The Run and Shoot is a logical addition to the offense for a few reasons.

-- In its most basic form, the Run and Shoot uses the same formations as Navy's spread option. While the scheme’s modern incarnations are typically run out of the shotgun, that wasn’t always the case. In Glenn Ellison’s seminal book on the Run and Shoot, he diagrams its base formation. You may recognize it:

The run and shoot uses the same formations as Navy, with the double-slot spread coupled with motion to either trips L or trips R. It can be integrated into the Navy offense while still looking the same to a defense.

-- Blocking in the Run and Shoot is also similar to what Navy already does. Again, from Ellison:

Offenses that pass from a pocket split their attack into two phases— their running game and their passing game. The setting up of the quarterback screams “Pass” to every defender on the field. Even though pocket-passing teams often fake the ball to a runner before setting up in the pocket, still the fake wards off detection for only a moment, after which all defenders spring into anti-aircraft action. The Run and Shoot offense did not split its attack— it was just one game, running and passing performed anywhere anytime with no distinguishing clue to distinguish run or pass.

Navy has always employed the same philosophy. The offensive line doesn’t form a pocket on the Mids' pass plays. The tackles don’t take a giant step backward with their outside foot on the snap. Instead, their first step is forward, just as it would be on a running play. It makes sense if you think about it; how much time do you want to spend on an entirely different blocking technique for passing plays when you run the ball 85 percent of the time? The learning curve for the offensive linemen isn’t as steep in the Run and Shoot as it would be with other passing philosophies.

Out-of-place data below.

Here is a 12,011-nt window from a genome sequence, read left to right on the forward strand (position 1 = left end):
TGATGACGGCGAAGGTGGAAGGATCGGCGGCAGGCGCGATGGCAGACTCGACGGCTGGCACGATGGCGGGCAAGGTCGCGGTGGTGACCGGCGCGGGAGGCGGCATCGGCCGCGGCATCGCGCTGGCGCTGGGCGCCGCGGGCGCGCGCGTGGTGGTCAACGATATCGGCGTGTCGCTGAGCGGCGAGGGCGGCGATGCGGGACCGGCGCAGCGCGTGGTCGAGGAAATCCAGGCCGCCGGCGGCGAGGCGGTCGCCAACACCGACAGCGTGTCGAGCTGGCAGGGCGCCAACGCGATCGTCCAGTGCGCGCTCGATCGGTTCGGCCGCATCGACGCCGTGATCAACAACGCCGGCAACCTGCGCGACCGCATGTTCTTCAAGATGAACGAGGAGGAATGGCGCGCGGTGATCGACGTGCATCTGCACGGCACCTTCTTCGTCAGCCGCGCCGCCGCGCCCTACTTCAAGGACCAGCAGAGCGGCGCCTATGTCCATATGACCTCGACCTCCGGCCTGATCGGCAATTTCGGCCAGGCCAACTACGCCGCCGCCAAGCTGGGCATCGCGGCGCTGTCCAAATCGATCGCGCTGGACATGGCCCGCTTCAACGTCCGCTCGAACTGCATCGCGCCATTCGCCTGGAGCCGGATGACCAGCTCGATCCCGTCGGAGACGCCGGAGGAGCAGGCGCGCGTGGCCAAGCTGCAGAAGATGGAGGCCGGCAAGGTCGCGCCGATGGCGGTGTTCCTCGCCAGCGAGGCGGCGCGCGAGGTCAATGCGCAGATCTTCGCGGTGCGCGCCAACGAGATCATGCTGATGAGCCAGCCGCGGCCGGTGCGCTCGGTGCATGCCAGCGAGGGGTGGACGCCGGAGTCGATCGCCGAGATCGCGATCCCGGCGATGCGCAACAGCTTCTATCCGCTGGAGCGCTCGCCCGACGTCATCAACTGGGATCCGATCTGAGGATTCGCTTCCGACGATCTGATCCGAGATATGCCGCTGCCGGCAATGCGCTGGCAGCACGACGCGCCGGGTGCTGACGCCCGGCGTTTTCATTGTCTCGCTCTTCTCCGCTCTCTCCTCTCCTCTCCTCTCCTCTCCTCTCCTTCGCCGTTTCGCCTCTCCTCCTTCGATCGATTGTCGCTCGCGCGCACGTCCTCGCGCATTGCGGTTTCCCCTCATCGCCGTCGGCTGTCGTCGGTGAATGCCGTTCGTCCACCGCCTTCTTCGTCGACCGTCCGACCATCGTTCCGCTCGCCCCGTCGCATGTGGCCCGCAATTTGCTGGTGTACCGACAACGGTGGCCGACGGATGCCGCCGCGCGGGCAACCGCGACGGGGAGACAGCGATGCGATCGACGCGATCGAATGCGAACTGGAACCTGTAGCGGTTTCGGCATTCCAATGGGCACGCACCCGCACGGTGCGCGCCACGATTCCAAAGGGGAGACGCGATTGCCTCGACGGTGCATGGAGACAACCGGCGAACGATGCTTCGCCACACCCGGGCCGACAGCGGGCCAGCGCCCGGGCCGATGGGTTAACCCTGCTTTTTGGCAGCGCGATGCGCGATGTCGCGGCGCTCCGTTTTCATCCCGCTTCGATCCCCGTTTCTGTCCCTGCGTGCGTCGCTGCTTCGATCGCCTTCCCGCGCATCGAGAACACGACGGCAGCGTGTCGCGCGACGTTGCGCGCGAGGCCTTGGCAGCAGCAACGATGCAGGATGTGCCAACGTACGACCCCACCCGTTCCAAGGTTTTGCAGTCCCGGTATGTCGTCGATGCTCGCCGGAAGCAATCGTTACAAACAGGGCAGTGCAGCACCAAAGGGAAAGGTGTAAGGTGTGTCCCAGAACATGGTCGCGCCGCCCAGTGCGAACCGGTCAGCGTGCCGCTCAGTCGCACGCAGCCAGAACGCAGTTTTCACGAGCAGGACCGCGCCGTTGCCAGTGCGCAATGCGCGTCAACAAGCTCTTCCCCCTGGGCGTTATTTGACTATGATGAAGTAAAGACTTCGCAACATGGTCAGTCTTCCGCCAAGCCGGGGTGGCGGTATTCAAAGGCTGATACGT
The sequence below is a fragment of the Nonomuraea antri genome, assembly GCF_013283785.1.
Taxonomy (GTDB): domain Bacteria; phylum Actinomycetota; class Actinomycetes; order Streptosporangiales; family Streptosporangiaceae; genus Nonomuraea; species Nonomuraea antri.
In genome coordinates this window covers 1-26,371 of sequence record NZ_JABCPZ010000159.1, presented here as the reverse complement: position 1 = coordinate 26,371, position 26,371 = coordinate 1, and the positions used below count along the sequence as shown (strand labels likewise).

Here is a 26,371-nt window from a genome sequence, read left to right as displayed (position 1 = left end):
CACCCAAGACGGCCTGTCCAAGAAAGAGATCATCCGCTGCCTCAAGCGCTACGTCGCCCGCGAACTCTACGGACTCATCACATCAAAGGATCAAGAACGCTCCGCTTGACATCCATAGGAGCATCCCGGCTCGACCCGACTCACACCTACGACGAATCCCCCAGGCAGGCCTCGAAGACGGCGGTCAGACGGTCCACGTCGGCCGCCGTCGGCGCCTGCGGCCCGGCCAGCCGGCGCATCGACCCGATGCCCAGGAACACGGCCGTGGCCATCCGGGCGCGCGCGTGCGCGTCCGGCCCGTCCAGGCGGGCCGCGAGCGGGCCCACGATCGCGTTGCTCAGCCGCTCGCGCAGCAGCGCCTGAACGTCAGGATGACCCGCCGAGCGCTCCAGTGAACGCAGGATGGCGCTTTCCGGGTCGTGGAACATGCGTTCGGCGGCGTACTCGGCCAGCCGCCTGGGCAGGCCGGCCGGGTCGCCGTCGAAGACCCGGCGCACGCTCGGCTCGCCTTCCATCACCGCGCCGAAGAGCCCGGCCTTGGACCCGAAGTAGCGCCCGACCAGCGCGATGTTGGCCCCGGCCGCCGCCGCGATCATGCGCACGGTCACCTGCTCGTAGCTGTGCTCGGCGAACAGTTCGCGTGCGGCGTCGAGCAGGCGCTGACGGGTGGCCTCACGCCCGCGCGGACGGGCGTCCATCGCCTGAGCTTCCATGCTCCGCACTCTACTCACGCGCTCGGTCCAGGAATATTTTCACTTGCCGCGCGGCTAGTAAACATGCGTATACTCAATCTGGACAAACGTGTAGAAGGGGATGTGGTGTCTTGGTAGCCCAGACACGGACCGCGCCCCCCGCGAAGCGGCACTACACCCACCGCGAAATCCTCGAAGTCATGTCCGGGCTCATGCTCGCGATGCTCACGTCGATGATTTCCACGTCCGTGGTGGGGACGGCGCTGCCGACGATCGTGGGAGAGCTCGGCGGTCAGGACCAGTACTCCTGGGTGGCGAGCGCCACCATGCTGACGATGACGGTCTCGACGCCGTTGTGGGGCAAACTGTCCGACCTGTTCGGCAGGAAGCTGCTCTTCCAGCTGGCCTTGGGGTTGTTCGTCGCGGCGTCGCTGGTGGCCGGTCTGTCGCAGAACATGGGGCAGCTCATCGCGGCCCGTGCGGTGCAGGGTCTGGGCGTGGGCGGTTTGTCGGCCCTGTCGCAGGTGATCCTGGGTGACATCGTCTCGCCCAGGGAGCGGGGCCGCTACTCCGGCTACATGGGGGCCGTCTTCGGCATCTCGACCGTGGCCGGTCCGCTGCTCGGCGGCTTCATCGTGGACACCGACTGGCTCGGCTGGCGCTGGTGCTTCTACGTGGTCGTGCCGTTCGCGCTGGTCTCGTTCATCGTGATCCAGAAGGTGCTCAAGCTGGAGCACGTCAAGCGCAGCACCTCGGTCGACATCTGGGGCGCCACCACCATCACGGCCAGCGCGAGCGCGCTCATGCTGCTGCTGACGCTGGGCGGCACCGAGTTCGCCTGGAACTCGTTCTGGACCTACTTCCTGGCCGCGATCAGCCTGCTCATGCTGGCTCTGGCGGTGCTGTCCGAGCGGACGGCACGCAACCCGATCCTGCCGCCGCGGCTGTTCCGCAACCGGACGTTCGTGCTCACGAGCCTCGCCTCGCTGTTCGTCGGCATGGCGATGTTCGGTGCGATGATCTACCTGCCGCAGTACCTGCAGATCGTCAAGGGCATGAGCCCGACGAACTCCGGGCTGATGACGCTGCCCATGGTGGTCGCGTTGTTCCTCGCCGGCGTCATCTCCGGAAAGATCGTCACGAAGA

-- Preseason chatter about Navy passing more is hardly new, but it rarely makes the transition from the chalkboard to the field. Such talk is usually the result of having a quarterback with a strong arm, but everyone quickly realizes that there are several factors other than the quarterback that determine a team's success in throwing the ball. For Navy, that means sacks. The Mids gave up 20 sacks in 2018, which doesn't sound too bad until you consider that they only threw 129 passes. That kind of ratio is an argument for throwing fewer passes, not more.

The Run and Shoot is an excellent way to improve on these numbers. Because most of Navy's passes are based on play-action, they tend to be slow-developing. The longer a quarterback stands in the backfield, the more likely it is that someone will get to him; the problem is made worse when receivers are unable to get open. In the Run and Shoot, the plays are designed to get the ball out of the quarterback's hands quickly. He typically takes a three-step drop, reads a defender, and throws. The ball shouldn't be in the backfield long enough for defenders to tackle the quarterback.